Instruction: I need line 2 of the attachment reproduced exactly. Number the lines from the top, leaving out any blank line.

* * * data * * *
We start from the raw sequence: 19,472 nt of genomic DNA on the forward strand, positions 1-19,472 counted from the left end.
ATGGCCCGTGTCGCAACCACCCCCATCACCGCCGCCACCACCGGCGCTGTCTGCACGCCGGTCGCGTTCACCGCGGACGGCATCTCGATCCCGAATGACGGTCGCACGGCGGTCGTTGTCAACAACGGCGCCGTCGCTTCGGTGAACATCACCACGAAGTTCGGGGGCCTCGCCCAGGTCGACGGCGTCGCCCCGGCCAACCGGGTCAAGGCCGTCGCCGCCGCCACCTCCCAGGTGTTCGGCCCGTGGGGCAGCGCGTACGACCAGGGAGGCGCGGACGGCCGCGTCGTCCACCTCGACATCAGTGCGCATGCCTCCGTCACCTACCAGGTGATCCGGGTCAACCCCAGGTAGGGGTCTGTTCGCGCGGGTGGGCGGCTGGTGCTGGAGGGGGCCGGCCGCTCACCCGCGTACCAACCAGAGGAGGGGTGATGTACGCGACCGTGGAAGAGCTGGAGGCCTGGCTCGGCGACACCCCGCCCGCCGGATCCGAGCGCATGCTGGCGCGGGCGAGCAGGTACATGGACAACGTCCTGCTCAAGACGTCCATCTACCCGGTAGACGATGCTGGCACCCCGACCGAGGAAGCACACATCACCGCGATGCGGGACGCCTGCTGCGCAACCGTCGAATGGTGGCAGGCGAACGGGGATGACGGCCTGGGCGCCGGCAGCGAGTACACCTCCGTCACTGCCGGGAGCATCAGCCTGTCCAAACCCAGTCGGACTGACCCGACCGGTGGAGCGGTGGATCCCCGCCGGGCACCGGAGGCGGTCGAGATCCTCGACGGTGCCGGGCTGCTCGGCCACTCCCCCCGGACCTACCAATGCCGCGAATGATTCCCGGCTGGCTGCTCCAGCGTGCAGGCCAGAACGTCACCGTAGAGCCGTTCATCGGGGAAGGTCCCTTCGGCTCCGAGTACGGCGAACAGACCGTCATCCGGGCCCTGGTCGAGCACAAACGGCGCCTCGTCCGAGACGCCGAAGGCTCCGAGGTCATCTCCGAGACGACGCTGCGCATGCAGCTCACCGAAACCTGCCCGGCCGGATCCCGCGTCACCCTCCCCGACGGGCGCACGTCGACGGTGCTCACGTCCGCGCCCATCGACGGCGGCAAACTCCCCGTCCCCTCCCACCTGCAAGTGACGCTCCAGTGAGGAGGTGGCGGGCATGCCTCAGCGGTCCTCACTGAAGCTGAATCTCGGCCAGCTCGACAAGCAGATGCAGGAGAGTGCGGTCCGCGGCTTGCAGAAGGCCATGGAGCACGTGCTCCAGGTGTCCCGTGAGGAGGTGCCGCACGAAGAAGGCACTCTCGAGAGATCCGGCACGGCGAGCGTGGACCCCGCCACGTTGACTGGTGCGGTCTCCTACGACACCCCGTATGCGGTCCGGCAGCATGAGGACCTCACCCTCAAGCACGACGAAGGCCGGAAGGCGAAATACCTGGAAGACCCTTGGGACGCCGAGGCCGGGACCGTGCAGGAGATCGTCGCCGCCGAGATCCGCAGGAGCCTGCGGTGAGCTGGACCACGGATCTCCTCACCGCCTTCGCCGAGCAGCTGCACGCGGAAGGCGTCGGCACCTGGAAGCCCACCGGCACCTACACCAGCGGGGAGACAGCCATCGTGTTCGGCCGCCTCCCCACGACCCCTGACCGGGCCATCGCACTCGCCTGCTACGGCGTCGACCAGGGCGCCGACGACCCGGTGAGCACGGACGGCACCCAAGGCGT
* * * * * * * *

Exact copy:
ATGGCCCGTGTCGCAACCACCCCCATCACCGCCGCCACCACCGGCGCTGTCTGCACGCCGGTCGCGTTCACCGCGGACGGCATCTCGATCCCGAATGACGGTCGCACGGCGGTCGTTGTCAACAACGGCGCCGTCGCTTCGGTGAACATCACCACGAAGTTCGGGGGCCTCGCCCAGGTCGACGGCGTCGCCCCGGCCAACCGGGTCAAGGCCGTCGCCGCCGCCACCTCCCAGGTGTTCGGCCCGTGGGGCAGCGCGTACGACCAGGGAGGCGCGGACGGCCGCGTCGTCCACCTCGACATCAGTGCGCATGCCTCCGTCACCTACCAGGTGATCCGGGTCAACCCCAGGTAGGGGTCTGTTCGCGCGGGTGGGCGGCTGGTGCTGGAGGGGGCCGGCCGCTCACCCGCGTACCAACCAGAGGAGGGGTGATGTACGCGACCGTGGAAGAGCTGGAGGCCTGGCTCGGCGACACCCCGCCCGCCGGATCCGAGCGCATGCTGGCGCGGGCGAGCAGGTACATGGACAACGTCCTGCTCAAGACGTCCATCTACCCGGTAGACGATGCTGGCACCCCGACCGAGGAAGCACACATCACCGCGATGCGGGACGCCTGCTGCGCAACCGTCGAATGGTGGCAGGCGAACGGGGATGACGGCCTGGGCGCCGGCAGCGAGTACACCTCCGTCACTGCCGGGAGCATCAGCCTGTCCAAACCCAGTCGGACTGACCCGACCGGTGGAGCGGTGGATCCCCGCCGGGCACCGGAGGCGGTCGAGATCCTCGACGGTGCCGGGCTGCTCGGCCACTCCCCCCGGACCTACCAATGCCGCGAATGATTCCCGGCTGGCTGCTCCAGCGTGCAGGCCAGAACGTCACCGTAGAGCCGTTCATCGGGGAAGGTCCCTTCGGCTCCGAGTACGGCGAACAGACCGTCATCCGGGCCCTGGTCGAGCACAAACGGCGCCTCGTCCGAGACGCCGAAGGCTCCGAGGTCATCTCCGAGACGACGCTGCGCATGCAGCTCACCGAAACCTGCCCGGCCGGATCCCGCGTCACCCTCCCCGACGGGCGCACGTCGACGGTGCTCACGTCCGCGCCCATCGACGGCGGCAAACTCCCCGTCCCCTCCCACCTGCAAGTGACGCTCCAGTGAGGAGGTGGCGGGCATGCCTCAGCGGTCCTCACTGAAGCTGAATCTCGGCCAGCTCGACAAGCAGATGCAGGAGAGTGCGGTCCGCGGCTTGCAGAAGGCCATGGAGCACGTGCTCCAGGTGTCCCGTGAGGAGGTGCCGCACGAAGAAGGCACTCTCGAGAGATCCGGCACGGCGAGCGTGGACCCCGCCACGTTGACTGGTGCGGTCTCCTACGACACCCCGTATGCGGTCCGGCAGCATGAGGACCTCACCCTCAAGCACGACGAAGGCCGGAAGGCGAAATACCTGGAAGACCCTTGGGACGCCGAGGCCGGGACCGTGCAGGAGATCGTCGCCGCCGAGATCCGCAGGAGCCTGCGGTGAGCTGGACCACGGATCTCCTCACCGCCTTCGCCGAGCAGCTGCACGCGGAAGGCGTCGGCACCTGGAAGCCCACCGGCACCTACACCAGCGGGGAGACAGCCATCGTGTTCGGCCGCCTCCCCACGACCCCTGACCGGGCCATCGCACTCGCCTGCTACGGCGTCGACCAGGGCGCCGACGACCCGGTGAGCACGGACGGCACCCAAGGCGT